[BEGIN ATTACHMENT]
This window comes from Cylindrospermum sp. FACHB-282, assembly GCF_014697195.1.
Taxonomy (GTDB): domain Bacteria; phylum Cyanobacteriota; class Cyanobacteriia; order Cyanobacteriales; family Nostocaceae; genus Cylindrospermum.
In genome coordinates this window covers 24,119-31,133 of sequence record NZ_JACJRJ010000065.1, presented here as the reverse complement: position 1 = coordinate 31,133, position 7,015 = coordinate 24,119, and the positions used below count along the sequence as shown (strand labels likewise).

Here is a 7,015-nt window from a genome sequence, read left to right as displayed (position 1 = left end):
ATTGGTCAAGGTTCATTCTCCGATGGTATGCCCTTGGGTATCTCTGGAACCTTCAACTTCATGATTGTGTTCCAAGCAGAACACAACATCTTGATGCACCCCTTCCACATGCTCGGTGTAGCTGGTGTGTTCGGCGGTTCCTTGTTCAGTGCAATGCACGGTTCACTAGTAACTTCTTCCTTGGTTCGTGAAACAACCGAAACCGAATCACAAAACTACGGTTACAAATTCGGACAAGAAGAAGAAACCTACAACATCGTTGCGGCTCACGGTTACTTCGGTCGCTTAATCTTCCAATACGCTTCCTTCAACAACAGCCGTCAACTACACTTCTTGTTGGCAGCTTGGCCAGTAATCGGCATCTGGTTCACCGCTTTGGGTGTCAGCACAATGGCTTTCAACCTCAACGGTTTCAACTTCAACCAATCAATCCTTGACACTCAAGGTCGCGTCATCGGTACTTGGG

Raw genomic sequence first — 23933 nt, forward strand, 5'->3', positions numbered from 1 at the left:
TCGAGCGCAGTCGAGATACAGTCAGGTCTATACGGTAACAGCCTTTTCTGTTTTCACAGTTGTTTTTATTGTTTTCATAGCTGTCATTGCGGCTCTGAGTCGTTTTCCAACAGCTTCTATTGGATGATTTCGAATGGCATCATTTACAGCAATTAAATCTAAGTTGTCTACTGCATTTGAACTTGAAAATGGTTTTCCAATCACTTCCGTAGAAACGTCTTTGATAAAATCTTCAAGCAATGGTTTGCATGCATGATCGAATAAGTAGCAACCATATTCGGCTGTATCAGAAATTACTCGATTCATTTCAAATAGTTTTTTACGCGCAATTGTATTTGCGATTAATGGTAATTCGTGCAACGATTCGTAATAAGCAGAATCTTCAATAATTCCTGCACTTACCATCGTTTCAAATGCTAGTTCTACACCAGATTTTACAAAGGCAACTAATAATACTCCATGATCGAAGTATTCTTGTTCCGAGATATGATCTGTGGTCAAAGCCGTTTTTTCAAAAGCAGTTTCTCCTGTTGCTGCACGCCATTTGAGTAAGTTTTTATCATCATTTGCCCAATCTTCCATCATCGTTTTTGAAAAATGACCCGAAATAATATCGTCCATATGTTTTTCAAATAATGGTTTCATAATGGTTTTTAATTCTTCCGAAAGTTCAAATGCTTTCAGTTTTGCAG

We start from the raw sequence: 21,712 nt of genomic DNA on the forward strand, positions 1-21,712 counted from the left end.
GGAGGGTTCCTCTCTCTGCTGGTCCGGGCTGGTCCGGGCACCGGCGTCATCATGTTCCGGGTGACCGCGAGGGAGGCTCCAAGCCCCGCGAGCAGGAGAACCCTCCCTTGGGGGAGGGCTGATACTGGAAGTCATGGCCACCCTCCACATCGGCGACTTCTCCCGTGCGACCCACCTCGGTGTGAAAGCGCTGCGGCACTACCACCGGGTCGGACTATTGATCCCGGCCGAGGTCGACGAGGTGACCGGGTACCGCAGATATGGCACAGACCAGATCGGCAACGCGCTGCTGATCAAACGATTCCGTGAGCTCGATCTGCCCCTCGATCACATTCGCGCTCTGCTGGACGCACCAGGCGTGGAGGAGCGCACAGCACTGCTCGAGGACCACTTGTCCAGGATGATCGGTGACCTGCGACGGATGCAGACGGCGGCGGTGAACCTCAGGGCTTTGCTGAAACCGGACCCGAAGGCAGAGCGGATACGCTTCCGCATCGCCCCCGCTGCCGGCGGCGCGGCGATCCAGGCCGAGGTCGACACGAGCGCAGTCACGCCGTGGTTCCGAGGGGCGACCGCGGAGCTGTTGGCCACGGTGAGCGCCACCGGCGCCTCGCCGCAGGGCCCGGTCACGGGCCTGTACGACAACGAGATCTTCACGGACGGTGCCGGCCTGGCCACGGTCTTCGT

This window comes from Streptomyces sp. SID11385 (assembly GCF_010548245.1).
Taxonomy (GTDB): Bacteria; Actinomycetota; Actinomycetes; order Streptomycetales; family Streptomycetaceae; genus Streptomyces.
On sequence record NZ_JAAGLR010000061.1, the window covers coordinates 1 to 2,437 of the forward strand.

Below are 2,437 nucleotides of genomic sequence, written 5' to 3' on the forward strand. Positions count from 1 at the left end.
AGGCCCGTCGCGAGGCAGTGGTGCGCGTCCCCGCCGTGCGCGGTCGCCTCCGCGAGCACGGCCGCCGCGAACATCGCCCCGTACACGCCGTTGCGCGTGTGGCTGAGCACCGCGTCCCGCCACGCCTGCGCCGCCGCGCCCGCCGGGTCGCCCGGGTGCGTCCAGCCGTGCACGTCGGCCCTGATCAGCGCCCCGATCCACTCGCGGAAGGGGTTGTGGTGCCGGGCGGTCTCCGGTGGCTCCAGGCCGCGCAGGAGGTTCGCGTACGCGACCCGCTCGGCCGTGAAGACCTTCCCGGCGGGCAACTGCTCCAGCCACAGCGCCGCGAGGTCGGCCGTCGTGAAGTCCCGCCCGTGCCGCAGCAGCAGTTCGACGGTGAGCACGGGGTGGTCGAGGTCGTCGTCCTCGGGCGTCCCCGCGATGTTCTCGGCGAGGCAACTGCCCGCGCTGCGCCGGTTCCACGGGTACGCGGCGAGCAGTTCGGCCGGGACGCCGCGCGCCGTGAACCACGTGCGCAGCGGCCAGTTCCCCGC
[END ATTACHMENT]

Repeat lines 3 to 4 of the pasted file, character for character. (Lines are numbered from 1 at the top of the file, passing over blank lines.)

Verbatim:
In genome coordinates this window covers 24,119-31,133 of sequence record NZ_JACJRJ010000065.1, presented here as the reverse complement: position 1 = coordinate 31,133, position 7,015 = coordinate 24,119, and the positions used below count along the sequence as shown (strand labels likewise).

Here is a 7,015-nt window from a genome sequence, read left to right as displayed (position 1 = left end):